You don’t have to shoot video to create images that move. All you need is a camera and an interesting setting. Photographer Katie Sadie proved this when we challenged her to create a DIY photo flip book using nothing but a disposable camera from Lomography. The color-saturated, analog result is a photo project that’s easy to replicate at home. Here’s how.
Step one: Pick your camera
For this flip book, we gave Sadie one of Lomography’s newest releases, the Simple Use Camera. It comes in their purple-tinged Lomochrome film, standard color negative, and also black and white. We went for the color film to add more interest and movement to the flip book. “Much like what you would expect with a disposable camera, some imperfections and unpredictable results are always welcome. That is part of the charm of a disposable,” Sadie says of Lomography’s Simple Use Camera.
A disposable camera would be a great choice for this project if you don’t have another film camera at hand. Lomography’s disposable also offers an unusual perk, which is that you can actually reuse it by switching out the film roll. “You have to wind the film all the way out of the canister before you start exposing so that it will be counting down the exposures until the roll is done,” Sadie says.
If you do often shoot on 35mm or 120mm, your analog camera of choice will also work well. A digital camera could definitely work, too—you’ll just need to get the photos printed, whether at a lab or at home.
Step two: Pick your subject matter
For her flip book, Toronto-based Sadie selected a car wash with a retro feel as the location. Other good options might be ice cream melting on a hot day; people skiing or tobogganing in the winter; a concert with lots of dancing; your next birthday party. Any setting with some interesting movement will work. It might help to think of a beginning, middle, and end for your flip book. In this case, the car starts out dirty, goes into the car wash, and drives away clean. It’s a super simple story, but makes for engaging images.
Sadie chose to add texture to her flip book by using the colored flash filters that come with Lomography’s Simple Use Cameras, adding a red hue to some of her shots. “If you look at the photos you’ll notice the car when the car is dirty before being washed, those frames are red and as the car gets cleaned the filter fades away,” Sadie says.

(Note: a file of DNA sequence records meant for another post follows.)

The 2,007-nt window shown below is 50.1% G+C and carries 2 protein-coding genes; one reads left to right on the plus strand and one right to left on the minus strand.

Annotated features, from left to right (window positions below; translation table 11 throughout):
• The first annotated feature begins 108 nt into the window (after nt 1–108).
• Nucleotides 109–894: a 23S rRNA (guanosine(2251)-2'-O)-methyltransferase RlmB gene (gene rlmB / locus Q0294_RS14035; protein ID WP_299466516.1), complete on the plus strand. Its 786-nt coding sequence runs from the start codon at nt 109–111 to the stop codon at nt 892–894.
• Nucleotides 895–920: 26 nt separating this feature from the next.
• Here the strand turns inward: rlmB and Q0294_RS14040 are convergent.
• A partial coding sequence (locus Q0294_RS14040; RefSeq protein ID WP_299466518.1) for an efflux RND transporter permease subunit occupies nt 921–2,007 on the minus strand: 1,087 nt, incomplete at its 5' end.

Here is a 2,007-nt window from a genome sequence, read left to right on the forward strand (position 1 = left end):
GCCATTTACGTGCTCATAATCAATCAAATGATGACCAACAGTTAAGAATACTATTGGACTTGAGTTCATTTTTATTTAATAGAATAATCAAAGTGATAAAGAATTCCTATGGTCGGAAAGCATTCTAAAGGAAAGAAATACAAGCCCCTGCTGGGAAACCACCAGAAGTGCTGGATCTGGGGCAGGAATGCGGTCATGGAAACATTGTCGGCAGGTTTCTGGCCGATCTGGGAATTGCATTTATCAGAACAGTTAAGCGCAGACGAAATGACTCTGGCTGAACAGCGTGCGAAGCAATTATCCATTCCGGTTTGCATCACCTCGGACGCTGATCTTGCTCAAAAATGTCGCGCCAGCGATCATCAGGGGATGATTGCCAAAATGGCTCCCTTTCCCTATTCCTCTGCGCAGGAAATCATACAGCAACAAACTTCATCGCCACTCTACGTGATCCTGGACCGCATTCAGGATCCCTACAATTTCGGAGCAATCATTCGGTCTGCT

Step three: Get shooting
You’ll want to make sure you have enough photos to create a flip book with lots of motion. For her flip book, Sadie shot 83 frames, which used up just under three rolls of film. The result is four GIF-based flip book stories. When shooting images for your photo flip book, you’ll want to shoot fairly quickly to capture the movement in front of you. Shooting more slowly will result in a flip book with jerky motion, whereas shooting faster will lead to a more smooth flip book story. You can pace your shots depending on how you want your finished product to look.
Step four: Get your photos printed
Whether you shot on digital or film, you’ll need to get your photos printed if you want to make a physical flip book. Take your negatives to the lab or develop them in your home dark room, or get your digital photos printed out. You might want to get your images printed onto cardstock, for greater ease of page flipping. Regular printer paper would work too, though, and also makes for a low-budget flip book.
If you decide to make a GIF flip book, like we did, you can skip this step! Although you’ll still need to get your negatives developed, of course.
Step five: Put your flip book together
We decided to create a series of photo GIFs to better share Sadie’s finished flip book project with our readers. You can also use Photoshop to put your flip book together digitally, especially with the help of this step-by-step tutorial, which explains how to create a GIF from a series of moving images. We decided to make a series of four GIFs.
If you want to make an IRL flip book, you have a few different options available. If you’ve gotten your 35mm photos printed, you can put these together into a book. A simple option is to punch two holes along the left side of each photo (make sure they all line up), and then thread some string, ribbon, or twine through these to tie all the photos together.
If you’ve printed your images onto cardstock or regular paper, you could just staple them together along the left side for a super simple flip book. If you’re feeling very crafty, and you have a drill handy, this Photojojo tutorial shows in detail how to create a fancy flip book using screw posts and a very large stack of images.
Another option, which isn’t too labor-intensive but will yield a polished result: using glue to bind the edges of your flip book together, just like a real book. You’ll need a thick, heavy glue, like Mod Podge, and also some clear packing tape. Stack all your photos together, and attach tape to the top photo, wrapping it all the way around to the last photo. Then remove the rest of the photos, keeping them stacked, and you’ll see you have what looks like a little book cover, with the tape exposed in the middle. Fill this center piece with glue, and then insert the rest of the photos here. Check out this tutorial for photos of the process and a look at the final result.
Take a look at our flip book results below. We’d love to see your finished flip books, too! Share them with us on Twitter or Instagram, and we’ll be sure to repost our favorites.
Find more of Katie Sadie’s photography at her portfolio, built using Format.
More analog photography projects:
Why You Should Try Soaking 35mm Film in Ramen Soup
A Guide to Developing Film in Beer
Review: Lomography’s Lomo’Instant Wide for Instax Film is Addictive